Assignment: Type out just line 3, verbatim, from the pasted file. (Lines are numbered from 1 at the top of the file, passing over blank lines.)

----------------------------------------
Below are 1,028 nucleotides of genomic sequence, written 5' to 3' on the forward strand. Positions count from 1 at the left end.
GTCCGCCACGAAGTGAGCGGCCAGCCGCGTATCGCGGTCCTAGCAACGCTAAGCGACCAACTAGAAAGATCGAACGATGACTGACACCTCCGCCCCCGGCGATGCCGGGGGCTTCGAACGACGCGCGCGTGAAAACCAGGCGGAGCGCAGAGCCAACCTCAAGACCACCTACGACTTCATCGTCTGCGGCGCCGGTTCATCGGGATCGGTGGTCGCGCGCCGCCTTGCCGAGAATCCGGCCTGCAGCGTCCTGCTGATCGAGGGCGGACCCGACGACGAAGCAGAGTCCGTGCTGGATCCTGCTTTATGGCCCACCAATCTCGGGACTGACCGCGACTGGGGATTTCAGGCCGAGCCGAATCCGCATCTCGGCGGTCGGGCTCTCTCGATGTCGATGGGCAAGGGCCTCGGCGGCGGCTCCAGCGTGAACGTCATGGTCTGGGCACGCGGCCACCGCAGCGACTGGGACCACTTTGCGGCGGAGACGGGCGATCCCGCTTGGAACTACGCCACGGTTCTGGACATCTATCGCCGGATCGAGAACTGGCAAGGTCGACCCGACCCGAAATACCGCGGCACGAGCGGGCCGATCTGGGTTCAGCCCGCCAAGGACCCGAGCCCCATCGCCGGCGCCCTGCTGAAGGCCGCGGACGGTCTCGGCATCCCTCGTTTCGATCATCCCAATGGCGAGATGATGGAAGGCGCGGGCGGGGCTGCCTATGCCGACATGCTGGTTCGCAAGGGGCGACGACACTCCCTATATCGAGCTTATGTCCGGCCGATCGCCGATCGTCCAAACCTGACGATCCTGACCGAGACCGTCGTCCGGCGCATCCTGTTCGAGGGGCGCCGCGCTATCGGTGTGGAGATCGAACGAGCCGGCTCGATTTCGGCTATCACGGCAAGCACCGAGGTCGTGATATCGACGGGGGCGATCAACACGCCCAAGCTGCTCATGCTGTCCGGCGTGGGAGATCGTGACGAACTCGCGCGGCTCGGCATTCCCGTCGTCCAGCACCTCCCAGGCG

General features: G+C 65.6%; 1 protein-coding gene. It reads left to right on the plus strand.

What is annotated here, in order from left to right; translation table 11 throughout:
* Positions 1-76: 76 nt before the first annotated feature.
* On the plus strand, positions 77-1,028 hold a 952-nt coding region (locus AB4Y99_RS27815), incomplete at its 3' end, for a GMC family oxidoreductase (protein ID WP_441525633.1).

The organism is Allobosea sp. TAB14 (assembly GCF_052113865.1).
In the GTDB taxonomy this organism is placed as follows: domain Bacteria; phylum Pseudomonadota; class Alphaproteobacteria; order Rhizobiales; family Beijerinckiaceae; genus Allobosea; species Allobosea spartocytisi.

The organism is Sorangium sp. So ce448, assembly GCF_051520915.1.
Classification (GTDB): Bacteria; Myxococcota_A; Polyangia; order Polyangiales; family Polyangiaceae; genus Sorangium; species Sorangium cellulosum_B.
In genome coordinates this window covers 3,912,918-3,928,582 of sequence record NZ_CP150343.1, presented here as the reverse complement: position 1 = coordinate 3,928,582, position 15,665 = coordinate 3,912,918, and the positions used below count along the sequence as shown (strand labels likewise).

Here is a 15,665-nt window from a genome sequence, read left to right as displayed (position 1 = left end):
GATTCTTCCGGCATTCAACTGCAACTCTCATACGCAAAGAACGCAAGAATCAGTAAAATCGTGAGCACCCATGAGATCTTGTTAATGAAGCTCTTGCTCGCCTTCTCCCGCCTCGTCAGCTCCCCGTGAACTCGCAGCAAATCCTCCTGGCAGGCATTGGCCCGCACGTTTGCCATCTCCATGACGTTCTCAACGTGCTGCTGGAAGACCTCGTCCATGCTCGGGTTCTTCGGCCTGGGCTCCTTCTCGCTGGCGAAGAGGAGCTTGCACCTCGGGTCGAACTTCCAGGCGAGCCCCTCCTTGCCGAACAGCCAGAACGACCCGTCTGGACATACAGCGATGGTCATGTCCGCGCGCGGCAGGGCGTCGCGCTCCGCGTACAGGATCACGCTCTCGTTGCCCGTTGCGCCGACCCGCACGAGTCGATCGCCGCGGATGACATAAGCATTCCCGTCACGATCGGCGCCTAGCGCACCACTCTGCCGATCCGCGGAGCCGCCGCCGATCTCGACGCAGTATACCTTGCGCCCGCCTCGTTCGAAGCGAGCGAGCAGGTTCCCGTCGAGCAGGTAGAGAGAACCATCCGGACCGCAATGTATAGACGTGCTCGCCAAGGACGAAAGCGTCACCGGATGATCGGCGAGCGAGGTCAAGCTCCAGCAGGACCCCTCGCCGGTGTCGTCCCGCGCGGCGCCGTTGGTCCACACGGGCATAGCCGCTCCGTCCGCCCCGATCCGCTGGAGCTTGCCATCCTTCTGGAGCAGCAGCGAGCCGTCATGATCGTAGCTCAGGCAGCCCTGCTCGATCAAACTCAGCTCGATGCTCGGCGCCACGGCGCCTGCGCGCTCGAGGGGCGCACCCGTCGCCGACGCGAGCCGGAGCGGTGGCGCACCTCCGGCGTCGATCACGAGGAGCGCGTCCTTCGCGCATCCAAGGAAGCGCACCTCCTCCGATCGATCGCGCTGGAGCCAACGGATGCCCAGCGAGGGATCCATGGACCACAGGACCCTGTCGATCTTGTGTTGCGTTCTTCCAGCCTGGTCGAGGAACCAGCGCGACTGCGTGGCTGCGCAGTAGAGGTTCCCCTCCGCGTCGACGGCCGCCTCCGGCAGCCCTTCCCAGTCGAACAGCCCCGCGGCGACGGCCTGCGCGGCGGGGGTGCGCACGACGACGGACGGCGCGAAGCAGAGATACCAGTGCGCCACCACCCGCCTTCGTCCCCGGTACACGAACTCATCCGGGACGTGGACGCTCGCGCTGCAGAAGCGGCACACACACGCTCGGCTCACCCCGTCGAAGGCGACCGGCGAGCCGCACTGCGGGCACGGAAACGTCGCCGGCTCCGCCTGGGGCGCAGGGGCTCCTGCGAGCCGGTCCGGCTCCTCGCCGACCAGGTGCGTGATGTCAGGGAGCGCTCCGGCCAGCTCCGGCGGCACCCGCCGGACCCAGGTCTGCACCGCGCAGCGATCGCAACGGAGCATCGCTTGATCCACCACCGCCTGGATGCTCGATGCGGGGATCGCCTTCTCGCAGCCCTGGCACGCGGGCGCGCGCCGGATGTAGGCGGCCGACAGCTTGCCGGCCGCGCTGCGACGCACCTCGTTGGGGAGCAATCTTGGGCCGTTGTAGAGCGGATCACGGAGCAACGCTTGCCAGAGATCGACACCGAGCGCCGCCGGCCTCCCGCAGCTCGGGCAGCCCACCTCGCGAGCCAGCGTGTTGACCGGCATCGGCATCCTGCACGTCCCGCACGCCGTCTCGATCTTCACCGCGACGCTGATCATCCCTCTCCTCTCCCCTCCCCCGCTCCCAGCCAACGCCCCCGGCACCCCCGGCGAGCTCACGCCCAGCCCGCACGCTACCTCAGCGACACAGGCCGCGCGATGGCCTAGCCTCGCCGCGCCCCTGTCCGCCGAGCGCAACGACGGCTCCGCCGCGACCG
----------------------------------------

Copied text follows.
General features: G+C 65.6%; 1 protein-coding gene. It reads left to right on the plus strand.